Talking Technique: Drills for Fills

Everyone loves a perfectly placed fill. That’s why today we’ll be going over scalar exercises that will help us create those tasty licks while beefing up our technique.

In essence, we’re practicing a scale. Typically when you play a scale, you go from root to root in order. But we’re going to break it down and move in thirds instead! I will show you four variations on how you can do that, all making great material for runs and fills.

You can make practicing any scale more effective that way. For example, I’ll show you how to do this with the altered scale as well. Follow along with our handy PDF, and be sure to turn on that metronome!

Today’s tip: try this idea on anything you practice to help you move over the entire fretboard.

Austrian-gone-Californian Ariane Cap is a bassist, educator, blogger and author. In her book Music Theory for the Bass Player and corresponding 20-week online course, she teaches music theory, bass technique, bass line creation and fretboard fitness in a systematic, practical and experiential way. She just released a brand new course on ear training for the bass player: Ear Confidence - 6 Paths to Fearless Ears. Contact her via her blog or website.

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  1. Tzalaran

    Great video, liked the in depth approach to a topic you brought up last time.

    One question, what is this “Altered Scale”? i’m familiar with the 7 modes, pentatonic and blues scales, but i’ve not come across this before. Thanks!

    • Hi T, the altered scale is the seventh mode of melodic minor. Melodic minor is a minor scale with a raised sixth and raised seventh scale degree, IOW, a major scale with a flattened third. It iis also called the half-whole tone scale because its first tetrachord (first half, if you will) is a sequence of half/whole steps, and its upper tetrachord is all whole steps. You could also view it as a major scale with a sharpened first scale degree (ionian#1) Cool scale, ised extensively in Jazz because it contains common alterations of a dominant chord (hence the name ‘altered scale’). b9, #9, #11, b13. Want an episode on it?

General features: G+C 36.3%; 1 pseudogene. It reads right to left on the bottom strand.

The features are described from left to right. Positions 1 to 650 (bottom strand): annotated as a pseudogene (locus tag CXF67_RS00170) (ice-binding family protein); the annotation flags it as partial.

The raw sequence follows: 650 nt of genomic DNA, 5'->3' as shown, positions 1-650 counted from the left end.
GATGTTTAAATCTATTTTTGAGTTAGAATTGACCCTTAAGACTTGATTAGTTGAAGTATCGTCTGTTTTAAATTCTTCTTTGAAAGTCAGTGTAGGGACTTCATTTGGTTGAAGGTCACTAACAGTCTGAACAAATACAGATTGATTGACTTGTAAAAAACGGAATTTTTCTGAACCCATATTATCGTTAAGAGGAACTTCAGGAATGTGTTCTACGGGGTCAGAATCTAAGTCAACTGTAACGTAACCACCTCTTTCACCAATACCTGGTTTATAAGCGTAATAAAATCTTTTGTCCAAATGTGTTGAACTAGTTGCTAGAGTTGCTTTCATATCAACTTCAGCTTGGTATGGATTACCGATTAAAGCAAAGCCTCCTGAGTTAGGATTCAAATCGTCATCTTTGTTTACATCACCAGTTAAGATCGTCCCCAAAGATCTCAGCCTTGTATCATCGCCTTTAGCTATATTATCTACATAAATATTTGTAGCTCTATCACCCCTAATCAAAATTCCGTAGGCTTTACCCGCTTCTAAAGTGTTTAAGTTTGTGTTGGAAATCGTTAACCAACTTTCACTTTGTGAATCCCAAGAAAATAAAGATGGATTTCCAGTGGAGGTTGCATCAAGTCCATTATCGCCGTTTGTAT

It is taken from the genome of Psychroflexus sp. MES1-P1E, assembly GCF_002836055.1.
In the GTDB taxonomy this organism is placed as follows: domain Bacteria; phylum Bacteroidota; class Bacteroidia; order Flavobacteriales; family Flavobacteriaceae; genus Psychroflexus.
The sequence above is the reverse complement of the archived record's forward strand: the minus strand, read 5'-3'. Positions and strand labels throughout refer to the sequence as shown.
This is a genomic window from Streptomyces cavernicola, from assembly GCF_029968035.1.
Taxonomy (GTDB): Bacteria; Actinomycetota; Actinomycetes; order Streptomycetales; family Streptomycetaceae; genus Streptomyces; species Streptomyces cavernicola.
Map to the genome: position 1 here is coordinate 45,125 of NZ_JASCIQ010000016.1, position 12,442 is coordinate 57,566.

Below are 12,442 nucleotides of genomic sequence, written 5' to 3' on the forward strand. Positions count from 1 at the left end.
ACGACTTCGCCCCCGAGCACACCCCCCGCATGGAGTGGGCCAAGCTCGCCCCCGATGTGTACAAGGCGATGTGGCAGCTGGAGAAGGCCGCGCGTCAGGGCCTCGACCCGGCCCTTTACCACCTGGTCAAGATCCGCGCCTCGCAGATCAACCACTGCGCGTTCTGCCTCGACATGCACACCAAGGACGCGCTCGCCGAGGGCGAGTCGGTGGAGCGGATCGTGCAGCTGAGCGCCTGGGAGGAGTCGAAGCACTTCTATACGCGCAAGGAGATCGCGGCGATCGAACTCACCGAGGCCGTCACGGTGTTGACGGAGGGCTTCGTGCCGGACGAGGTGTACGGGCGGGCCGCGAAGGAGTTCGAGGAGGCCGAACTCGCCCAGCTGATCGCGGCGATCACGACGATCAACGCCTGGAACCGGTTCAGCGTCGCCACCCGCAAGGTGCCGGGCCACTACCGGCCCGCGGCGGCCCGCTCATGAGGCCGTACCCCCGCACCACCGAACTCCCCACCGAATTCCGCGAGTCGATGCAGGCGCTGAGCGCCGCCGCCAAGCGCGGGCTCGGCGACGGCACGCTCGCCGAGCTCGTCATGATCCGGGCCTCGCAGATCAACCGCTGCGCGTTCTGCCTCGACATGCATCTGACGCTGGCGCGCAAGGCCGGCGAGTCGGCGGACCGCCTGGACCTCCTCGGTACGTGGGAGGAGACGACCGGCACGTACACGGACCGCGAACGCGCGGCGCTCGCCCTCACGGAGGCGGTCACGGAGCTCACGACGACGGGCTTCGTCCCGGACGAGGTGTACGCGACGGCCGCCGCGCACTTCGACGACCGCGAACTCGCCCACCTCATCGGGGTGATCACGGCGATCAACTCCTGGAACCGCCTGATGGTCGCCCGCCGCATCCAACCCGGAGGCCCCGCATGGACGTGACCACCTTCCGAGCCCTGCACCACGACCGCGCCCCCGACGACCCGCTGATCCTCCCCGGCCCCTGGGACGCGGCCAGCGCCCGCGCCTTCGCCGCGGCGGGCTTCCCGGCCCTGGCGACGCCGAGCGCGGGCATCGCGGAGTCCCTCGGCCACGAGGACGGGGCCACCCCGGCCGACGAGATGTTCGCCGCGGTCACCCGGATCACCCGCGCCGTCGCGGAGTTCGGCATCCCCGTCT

• Tzalaran

        Thanks for the explanation.

        I don’t need to see a video on it just yet (haven’t gotten to the modes of the harmonic minor scale in my theory lessons), but i’d certainly watch one when you do make it!

      • Charles

        Hi Ariane,
        What is the difference between melodic minor and dorian mode ?

        • Charles, dorian has raised 6th, but flat seventh. melodic minor has raised 6th and 7th.
          D dorian: d e f g a b c d
          D mel minor: d e f g a b c# d

  2. Merrill

    Hi, am a novice but see the power in this drill for ear training and fretboard knowledge. Thank you. Is it possible to show some examples of how this drill “becomes a fill”, please? For example, take a common pattern, ii V I and/or I IV V and show how a snippet of this drill creates a way to move from one part of the chord sequence to another

    • Hi Merrill, I will put your query in the pipeline for a future video. But if you take the idea of Episode 19 and apply it to the concept here, it should give you a pretty good idea how I think about this. You want to do the “math” so that notes that are part of the chord land on a heavy beat. Watch for it in a future episode. Thanks for watching!